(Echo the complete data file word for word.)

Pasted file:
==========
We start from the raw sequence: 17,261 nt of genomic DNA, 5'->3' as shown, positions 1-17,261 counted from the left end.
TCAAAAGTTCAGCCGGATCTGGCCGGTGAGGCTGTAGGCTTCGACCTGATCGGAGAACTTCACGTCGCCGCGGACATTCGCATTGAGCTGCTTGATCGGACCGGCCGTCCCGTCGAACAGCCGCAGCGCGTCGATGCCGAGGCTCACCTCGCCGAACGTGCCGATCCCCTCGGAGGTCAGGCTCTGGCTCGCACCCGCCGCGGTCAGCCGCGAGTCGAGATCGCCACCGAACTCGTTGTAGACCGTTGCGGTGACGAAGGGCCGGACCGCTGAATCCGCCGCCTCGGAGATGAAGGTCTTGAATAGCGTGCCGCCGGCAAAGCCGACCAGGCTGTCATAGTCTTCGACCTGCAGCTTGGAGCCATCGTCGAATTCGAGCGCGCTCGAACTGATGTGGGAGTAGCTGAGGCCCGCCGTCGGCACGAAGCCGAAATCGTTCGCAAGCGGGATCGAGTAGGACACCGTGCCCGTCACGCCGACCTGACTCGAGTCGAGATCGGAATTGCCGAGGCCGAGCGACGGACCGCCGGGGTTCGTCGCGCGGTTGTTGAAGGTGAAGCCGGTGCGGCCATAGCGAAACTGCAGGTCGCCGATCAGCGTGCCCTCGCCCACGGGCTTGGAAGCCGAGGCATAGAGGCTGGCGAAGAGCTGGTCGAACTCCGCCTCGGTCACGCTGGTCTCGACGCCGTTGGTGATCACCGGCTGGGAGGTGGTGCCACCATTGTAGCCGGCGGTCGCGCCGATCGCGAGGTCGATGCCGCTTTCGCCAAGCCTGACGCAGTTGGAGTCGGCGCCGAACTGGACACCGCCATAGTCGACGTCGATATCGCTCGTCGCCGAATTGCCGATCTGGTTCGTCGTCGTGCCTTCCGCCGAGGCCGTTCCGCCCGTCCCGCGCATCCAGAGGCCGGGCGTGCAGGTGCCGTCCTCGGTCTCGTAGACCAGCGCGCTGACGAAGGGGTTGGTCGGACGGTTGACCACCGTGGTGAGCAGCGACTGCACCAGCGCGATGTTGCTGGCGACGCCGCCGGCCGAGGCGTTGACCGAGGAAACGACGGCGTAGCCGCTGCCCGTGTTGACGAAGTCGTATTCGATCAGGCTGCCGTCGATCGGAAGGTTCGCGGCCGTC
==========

We start from the raw sequence: 17,261 nt of genomic DNA, 5'->3' as shown, positions 1-17,261 counted from the left end.
TCAAAAGTTCAGCCGGATCTGGCCGGTGAGGCTGTAGGCTTCGACCTGATCGGAGAACTTCACGTCGCCGCGGACATTCGCATTGAGCTGCTTGATCGGACCGGCCGTCCCGTCGAACAGCCGCAGCGCGTCGATGCCGAGGCTCACCTCGCCGAACGTGCCGATCCCCTCGGAGGTCAGGCTCTGGCTCGCACCCGCCGCGGTCAGCCGCGAGTCGAGATCGCCACCGAACTCGTTGTAGACCGTTGCGGTGACGAAGGGCCGGACCGCTGAATCCGCCGCCTCGGAGATGAAGGTCTTGAATAGCGTGCCGCCGGCAAAGCCGACCAGGCTGTCATAGTCTTCGACCTGCAGCTTGGAGCCATCGTCGAATTCGAGCGCGCTCGAACTGATGTGGGAGTAGCTGAGGCCCGCCGTCGGCACGAAGCCGAAATCGTTCGCAAGCGGGATCGAGTAGGACACCGTGCCCGTCACGCCGACCTGACTCGAGTCGAGATCGGAATTGCCGAGGCCGAGCGACGGACCGCCGGGGTTCGTCGCGCGGTTGTTGAAGGTGAAGCCGGTGCGGCCATAGCGAAACTGCAGGTCGCCGATCAGCGTGCCCTCGCCCACGGGCTTGGAAGCCGAGGCATAGAGGCTGGCGAAGAGCTGGTCGAACTCCGCCTCGGTCACGCTGGTCTCGACGCCGTTGGTGATCACCGGCTGGGAGGTGGTGCCACCATTGTAGCCGGCGGTCGCGCCGATCGCGAGGTCGATGCCGCTTTCGCCAAGCCTGACGCAGTTGGAGTCGGCGCCGAACTGGACACCGCCATAGTCGACGTCGATATCGCTCGTCGCCGAATTGCCGATCTGGTTCGTCGTCGTGCCTTCCGCCGAGGCCGTTCCGCCCGTCCCGCGCATCCAGAGGCCGGGCGTGCAGGTGCCGTCCTCGGTCTCGTAGACCAGCGCGCTGACGAAGGGGTTGGTCGGACGGTTGACCACCGTGGTGAGCAGCGACTGCACCAGCGCGATGTTGCTGGCGACGCCGCCGGCCGAGGCGTTGACCGAGGAAACGACGGCGTAGCCGCTGCCCGTGTTGACGAAGTCGTATTCGATCAGGCTGCCGTCGATCGGAAGGTTCGCGGCCGTC